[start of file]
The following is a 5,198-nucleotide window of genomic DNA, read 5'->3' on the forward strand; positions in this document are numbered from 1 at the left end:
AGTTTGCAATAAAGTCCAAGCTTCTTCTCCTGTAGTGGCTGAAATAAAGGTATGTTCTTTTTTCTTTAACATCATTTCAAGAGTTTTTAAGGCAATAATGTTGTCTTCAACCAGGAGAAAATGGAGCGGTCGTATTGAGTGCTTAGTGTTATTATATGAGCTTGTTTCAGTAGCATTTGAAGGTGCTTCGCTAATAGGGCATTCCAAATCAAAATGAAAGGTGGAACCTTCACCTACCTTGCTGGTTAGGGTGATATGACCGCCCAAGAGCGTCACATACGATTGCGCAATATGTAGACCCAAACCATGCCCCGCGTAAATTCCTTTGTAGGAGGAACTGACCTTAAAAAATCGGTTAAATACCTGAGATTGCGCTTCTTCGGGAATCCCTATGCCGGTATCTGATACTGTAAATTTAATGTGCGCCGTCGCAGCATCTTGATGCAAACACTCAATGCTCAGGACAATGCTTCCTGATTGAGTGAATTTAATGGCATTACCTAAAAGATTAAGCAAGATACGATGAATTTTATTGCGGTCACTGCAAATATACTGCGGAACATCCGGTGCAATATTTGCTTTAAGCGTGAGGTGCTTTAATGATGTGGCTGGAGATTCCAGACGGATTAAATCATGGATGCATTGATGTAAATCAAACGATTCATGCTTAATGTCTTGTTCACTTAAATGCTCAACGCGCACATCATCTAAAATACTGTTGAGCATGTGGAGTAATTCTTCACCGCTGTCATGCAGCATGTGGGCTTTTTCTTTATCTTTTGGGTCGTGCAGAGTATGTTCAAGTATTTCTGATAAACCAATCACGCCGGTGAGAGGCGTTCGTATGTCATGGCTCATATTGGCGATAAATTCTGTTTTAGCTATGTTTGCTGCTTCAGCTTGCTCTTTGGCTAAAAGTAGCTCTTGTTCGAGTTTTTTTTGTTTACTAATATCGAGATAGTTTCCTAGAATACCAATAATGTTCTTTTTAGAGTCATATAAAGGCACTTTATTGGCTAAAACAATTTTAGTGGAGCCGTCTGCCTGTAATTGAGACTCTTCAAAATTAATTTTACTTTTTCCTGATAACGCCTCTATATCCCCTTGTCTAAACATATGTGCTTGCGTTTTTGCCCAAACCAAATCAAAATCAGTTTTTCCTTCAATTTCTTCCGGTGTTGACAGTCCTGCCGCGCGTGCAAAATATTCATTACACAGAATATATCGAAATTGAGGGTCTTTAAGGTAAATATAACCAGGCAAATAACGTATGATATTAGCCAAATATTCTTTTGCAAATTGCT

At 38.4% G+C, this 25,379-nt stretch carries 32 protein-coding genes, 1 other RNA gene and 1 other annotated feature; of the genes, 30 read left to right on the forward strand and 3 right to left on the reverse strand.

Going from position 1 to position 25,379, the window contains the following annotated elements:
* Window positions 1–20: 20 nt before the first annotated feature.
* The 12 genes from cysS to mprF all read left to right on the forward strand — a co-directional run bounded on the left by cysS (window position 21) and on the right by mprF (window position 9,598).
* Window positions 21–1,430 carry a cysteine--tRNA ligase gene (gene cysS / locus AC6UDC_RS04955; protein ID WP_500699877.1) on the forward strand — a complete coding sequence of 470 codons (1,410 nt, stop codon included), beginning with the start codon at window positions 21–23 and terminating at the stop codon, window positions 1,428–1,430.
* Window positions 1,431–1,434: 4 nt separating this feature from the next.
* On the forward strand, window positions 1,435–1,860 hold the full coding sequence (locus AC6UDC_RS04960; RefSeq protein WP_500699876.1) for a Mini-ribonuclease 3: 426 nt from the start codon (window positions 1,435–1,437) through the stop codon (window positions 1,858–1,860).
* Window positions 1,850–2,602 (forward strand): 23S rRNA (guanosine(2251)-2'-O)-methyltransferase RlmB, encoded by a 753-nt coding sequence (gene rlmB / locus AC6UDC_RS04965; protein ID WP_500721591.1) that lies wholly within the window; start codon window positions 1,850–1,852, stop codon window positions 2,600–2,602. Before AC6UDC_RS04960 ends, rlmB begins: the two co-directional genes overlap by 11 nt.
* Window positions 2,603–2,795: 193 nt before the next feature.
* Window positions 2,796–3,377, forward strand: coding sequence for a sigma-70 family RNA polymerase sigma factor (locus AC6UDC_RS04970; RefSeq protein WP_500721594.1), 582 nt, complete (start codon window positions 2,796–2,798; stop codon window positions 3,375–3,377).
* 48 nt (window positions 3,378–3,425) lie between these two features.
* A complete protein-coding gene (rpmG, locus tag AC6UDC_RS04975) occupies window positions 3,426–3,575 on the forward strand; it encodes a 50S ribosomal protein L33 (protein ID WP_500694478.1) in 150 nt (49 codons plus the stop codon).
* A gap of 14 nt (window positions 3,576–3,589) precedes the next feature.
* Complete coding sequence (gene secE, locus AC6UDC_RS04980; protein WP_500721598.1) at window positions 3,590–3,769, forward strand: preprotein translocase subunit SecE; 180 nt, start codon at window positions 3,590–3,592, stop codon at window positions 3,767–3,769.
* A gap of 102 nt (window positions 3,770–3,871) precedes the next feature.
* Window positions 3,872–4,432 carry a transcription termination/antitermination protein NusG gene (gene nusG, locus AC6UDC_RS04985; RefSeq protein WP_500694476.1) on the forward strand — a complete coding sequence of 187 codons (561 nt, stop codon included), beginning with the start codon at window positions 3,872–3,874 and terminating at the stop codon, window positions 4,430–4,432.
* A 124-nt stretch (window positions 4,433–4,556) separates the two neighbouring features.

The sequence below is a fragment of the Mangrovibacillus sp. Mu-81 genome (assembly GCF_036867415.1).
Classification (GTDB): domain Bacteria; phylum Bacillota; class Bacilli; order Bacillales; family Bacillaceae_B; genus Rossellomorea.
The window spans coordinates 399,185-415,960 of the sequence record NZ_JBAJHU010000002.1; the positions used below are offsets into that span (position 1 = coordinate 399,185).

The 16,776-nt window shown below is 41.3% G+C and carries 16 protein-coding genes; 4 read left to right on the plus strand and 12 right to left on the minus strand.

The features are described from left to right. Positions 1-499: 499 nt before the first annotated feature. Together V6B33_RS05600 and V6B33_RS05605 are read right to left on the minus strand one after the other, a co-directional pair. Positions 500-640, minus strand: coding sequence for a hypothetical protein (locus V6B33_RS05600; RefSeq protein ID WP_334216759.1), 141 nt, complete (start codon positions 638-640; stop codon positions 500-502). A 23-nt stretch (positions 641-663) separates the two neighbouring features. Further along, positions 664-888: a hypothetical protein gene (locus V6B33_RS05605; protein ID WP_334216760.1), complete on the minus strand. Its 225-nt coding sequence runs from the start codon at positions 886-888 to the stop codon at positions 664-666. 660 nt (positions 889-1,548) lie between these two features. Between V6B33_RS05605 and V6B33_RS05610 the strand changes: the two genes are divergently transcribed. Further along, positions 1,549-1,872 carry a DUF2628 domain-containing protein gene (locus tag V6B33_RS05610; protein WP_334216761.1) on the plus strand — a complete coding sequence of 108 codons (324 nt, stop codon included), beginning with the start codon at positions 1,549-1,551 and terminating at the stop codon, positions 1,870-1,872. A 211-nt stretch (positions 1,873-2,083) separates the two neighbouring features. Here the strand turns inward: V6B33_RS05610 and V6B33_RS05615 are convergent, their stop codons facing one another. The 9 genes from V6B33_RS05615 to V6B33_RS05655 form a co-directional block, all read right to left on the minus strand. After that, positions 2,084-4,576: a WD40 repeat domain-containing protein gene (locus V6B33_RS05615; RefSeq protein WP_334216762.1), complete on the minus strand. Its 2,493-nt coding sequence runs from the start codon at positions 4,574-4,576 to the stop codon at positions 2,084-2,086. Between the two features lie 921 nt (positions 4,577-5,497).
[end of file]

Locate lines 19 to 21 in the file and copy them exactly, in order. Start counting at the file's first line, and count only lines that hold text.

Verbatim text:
* A 124-nt stretch (window positions 4,433–4,556) separates the two neighbouring features.

The sequence below is a fragment of the Mangrovibacillus sp. Mu-81 genome (assembly GCF_036867415.1).
Classification (GTDB): domain Bacteria; phylum Bacillota; class Bacilli; order Bacillales; family Bacillaceae_B; genus Rossellomorea.